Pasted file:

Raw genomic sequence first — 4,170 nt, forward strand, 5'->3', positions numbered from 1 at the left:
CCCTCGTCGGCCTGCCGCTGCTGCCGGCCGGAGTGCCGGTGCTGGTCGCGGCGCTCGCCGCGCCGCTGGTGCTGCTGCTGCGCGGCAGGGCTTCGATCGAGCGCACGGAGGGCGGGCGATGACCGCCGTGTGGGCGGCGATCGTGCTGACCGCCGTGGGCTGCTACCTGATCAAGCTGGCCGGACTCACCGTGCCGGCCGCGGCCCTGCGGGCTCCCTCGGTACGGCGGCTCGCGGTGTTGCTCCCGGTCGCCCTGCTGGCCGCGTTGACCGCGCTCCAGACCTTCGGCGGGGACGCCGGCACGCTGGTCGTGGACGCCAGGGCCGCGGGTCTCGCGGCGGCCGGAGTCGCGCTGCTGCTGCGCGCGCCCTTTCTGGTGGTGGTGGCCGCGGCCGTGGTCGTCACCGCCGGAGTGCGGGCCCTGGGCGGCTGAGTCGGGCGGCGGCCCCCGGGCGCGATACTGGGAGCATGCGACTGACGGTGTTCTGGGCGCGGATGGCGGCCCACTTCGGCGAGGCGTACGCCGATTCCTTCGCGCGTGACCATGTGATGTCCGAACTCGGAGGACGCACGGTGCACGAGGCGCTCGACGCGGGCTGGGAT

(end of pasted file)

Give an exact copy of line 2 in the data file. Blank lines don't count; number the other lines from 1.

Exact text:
CCCTCGTCGGCCTGCCGCTGCTGCCGGCCGGAGTGCCGGTGCTGGTCGCGGCGCTCGCCGCGCCGCTGGTGCTGCTGCTGCGCGGCAGGGCTTCGATCGAGCGCACGGAGGGCGGGCGATGACCGCCGTGTGGGCGGCGATCGTGCTGACCGCCGTGGGCTGCTACCTGATCAAGCTGGCCGGACTCACCGTGCCGGCCGCGGCCCTGCGGGCTCCCTCGGTACGGCGGCTCGCGGTGTTGCTCCCGGTCGCCCTGCTGGCCGCGTTGACCGCGCTCCAGACCTTCGGCGGGGACGCCGGCACGCTGGTCGTGGACGCCAGGGCCGCGGGTCTCGCGGCGGCCGGAGTCGCGCTGCTGCTGCGCGCGCCCTTTCTGGTGGTGGTGGCCGCGGCCGTGGTCGTCACCGCCGGAGTGCGGGCCCTGGGCGGCTGAGTCGGGCGGCGGCCCCCGGGCGCGATACTGGGAGCATGCGACTGACGGTGTTCTGGGCGCGGATGGCGGCCCACTTCGGCGAGGCGTACGCCGATTCCTTCGCGCGTGACCATGTGATGTCCGAACTCGGAGGACGCACGGTGCACGAGGCGCTCGACGCGGGCTGGGAT